Injured Workers & Private Health Insurance

Injured workers have contractual obligations to their private health insurance carrier. Huh? Interpretation please.
When you get hurt at work and get medical treatment through your private health insurance (i.e., PEHP, SelectHealth, Blue Cross Blue Shield, etc.), you might receive a letter in the mail asking you to provide workers comp claim information to your private health insurance. Why? When you sign up for private health insurance, you enter a “master agreement” which spells out what the health insurer will do (i.e., pay for doctors and hospital visits) and what you will do (i.e., notify them if the medical treatment was for an industrial, on-the-job injury). By contract, the health insurance company will need to be reimbursed by the workers compensation carrier (i.e., WCF, Travelers, S&C, etc.) because the workers comp carrier should have paid for your medical treatment. This contractual right to reimbursement is called subrogation.
Here’s how this “subrogation” thing often plays out: You get hurt at work and the workers comp carrier (“WC” for short) denies your claim because WC says you had a pre-existing condition. So, you follow SelectHealth’s rule and provide a copy of the WC denial to SelectHealth. (See their website here.) Then, SelectHealth pays for your medical care. Later on, you talk with an experienced workers comp attorney and discover that your workers comp claim is actually valid despite your pre-existing condition, so your attorney helps you file an application for hearing. If you go through the full litigation process and win, the Labor Commission judge orders WC to pay for your medical care, which means WC needs to reimburse SelectHealth. Likewise, if you and WC settle rather than continue litigation, then your attorney will likely negotiate a reduced reimbursement amount with SelectHealth as part of the settlement process. You and your attorney ensure some of the settlement money is used to pay off SelectHealth’s right to reimbursement.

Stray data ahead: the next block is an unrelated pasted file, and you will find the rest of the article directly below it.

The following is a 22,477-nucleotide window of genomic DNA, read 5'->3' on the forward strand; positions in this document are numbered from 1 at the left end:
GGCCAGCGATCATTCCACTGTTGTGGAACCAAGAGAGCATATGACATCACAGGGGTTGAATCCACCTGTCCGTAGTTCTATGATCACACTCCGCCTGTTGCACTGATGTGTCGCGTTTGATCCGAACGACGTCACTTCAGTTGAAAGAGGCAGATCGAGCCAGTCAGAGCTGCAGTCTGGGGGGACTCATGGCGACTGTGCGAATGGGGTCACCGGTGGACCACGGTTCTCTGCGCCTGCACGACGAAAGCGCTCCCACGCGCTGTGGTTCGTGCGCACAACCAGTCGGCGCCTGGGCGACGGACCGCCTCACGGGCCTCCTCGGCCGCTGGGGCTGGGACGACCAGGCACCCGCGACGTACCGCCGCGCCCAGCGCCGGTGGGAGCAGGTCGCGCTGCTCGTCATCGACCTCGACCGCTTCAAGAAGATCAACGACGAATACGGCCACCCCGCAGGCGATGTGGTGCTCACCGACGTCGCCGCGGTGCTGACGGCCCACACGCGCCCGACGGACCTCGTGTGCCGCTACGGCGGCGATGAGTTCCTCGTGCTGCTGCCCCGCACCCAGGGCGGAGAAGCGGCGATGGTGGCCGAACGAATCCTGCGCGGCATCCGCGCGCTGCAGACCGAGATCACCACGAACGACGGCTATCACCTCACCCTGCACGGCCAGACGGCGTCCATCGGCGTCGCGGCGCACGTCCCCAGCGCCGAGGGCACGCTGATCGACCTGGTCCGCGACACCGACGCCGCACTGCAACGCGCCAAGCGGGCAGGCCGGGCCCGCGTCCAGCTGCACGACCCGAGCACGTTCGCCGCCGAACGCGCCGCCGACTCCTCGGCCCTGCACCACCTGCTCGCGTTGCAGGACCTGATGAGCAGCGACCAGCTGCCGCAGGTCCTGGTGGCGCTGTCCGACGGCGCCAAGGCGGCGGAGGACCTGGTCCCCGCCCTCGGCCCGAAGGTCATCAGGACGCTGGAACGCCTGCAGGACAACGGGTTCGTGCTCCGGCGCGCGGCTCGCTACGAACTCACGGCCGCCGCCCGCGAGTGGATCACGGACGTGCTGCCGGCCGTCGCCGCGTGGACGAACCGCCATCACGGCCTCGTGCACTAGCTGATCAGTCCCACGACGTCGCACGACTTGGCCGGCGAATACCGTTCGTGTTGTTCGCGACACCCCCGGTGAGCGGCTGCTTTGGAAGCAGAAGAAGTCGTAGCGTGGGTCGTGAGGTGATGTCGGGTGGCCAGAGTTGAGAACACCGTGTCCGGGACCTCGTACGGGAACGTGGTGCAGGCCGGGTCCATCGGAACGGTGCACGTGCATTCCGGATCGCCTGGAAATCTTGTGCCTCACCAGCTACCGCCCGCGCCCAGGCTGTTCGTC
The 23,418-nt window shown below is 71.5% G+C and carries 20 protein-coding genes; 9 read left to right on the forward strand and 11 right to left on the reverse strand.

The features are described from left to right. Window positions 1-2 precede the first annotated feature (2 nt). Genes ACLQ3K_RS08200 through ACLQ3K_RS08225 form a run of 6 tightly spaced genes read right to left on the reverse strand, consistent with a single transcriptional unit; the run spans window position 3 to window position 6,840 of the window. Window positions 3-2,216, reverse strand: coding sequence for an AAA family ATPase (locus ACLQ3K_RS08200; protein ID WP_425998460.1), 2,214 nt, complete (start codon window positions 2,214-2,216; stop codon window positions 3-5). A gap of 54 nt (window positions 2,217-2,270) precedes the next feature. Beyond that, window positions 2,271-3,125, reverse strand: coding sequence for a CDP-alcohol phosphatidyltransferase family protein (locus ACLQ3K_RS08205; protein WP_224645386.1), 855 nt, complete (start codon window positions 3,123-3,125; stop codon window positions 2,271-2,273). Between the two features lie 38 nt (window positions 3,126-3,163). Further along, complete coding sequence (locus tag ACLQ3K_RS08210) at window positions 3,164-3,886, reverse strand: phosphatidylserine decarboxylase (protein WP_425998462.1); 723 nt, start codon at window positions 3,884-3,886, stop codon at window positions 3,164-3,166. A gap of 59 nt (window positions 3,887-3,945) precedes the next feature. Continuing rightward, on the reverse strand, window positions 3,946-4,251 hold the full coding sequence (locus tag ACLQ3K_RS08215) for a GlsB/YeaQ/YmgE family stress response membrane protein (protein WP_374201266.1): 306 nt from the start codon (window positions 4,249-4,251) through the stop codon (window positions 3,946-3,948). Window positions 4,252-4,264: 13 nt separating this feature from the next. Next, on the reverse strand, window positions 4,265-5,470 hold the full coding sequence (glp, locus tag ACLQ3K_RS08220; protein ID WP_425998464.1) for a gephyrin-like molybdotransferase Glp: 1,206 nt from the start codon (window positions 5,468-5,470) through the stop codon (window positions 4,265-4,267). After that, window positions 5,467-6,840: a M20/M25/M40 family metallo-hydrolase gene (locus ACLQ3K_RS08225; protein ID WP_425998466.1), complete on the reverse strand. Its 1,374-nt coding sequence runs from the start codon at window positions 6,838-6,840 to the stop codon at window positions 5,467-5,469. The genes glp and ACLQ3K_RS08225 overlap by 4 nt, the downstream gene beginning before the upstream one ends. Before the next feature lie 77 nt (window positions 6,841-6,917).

Be sure to tell your workers comp lawyer whether you have private health insurance. It is super important that injured workers and their attorneys talk about all private health insurers who have paid for any of the injured worker’s care over the past months and years.
Lastly, the above info also applies to government health insurers. Medicaid and Medicare also have subrogation rights and must be notified when they pay for treatment that was due to an industrial, on-the-job injury. If you have questions, call Tim Daniels Law Services at (435) 592-1235.